According to expressivist views in ethics and aesthetics, sentences like "Murder is wrong" or "The Mona Lisa is beautiful" do not express a proposition, but express some kind of an attitude. I think many propositional attitudes are problematic for expressivists. Here is one that is perhaps not: "Sally thinks murder is wrong." This, the expressivist can say, is a sentence expressing the proposition that Sally has the attitude A, where A is the attitude that she would express by saying "Murder is wrong." But some are much harder:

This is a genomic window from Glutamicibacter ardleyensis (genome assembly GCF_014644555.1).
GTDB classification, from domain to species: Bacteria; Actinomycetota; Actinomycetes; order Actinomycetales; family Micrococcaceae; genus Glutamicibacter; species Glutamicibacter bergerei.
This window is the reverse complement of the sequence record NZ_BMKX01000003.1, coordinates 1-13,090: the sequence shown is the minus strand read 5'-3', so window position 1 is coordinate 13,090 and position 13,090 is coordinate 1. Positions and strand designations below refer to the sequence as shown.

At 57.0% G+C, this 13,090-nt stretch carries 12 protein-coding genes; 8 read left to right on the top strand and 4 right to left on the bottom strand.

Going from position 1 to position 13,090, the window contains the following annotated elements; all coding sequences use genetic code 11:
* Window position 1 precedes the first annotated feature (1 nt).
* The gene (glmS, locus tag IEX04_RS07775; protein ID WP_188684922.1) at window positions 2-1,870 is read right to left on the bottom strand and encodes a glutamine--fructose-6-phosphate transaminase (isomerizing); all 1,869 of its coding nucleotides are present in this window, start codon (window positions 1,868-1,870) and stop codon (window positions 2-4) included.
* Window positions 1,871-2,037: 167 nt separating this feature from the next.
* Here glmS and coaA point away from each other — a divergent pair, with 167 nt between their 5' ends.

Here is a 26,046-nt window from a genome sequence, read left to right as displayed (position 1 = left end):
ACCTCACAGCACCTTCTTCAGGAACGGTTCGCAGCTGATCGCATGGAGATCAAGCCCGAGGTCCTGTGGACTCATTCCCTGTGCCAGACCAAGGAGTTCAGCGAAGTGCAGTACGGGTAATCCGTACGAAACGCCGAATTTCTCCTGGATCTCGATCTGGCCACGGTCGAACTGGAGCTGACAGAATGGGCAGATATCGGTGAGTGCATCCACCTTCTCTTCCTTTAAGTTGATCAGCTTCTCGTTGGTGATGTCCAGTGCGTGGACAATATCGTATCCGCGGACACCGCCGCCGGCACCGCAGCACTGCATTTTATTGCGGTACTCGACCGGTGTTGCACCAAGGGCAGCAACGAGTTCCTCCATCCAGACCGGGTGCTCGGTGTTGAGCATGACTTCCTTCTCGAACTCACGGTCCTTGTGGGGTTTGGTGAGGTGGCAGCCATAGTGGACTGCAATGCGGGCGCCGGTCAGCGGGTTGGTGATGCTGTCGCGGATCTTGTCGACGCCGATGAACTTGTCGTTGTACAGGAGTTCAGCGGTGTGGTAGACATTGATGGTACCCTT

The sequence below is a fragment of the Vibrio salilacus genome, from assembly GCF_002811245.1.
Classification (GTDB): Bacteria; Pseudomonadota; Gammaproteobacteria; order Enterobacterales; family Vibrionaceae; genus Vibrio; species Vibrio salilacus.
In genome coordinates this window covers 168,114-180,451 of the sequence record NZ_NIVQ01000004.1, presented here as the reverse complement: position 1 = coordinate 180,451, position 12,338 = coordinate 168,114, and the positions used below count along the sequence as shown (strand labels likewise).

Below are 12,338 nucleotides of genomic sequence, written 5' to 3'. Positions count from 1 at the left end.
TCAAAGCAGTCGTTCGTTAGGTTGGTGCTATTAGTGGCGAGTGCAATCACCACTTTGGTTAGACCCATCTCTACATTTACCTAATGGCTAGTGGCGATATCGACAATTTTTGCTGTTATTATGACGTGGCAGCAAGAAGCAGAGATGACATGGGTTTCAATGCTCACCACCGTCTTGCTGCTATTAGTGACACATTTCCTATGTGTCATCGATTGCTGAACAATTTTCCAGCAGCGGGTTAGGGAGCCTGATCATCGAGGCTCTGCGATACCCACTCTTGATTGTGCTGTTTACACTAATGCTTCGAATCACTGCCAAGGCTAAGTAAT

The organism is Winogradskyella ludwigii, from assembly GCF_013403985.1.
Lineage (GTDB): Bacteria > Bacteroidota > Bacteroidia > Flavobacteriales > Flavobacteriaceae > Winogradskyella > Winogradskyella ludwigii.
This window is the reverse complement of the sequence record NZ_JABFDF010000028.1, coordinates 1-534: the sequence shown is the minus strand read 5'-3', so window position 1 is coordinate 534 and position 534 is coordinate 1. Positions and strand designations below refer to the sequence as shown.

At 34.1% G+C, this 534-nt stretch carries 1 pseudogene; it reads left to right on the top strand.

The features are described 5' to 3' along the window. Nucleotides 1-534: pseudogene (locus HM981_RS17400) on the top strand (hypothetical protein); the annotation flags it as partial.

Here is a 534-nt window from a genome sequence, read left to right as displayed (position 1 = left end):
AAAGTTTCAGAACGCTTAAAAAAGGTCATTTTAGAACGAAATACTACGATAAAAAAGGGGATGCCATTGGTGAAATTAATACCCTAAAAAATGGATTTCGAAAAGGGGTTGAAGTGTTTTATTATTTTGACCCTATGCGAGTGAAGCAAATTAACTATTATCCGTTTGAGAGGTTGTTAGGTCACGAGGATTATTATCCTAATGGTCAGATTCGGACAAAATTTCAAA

- Sam knows that cheating on exams is wrong.
- Alex is unsure whether Picasso's cubist paintings are any good.
- The younger Augustine feared that fornication might be wrong.
- Dr. Jones hopes that her proposed experiment is morally acceptable.
- Mark hopes that the sculpture that he is working on will be beautiful.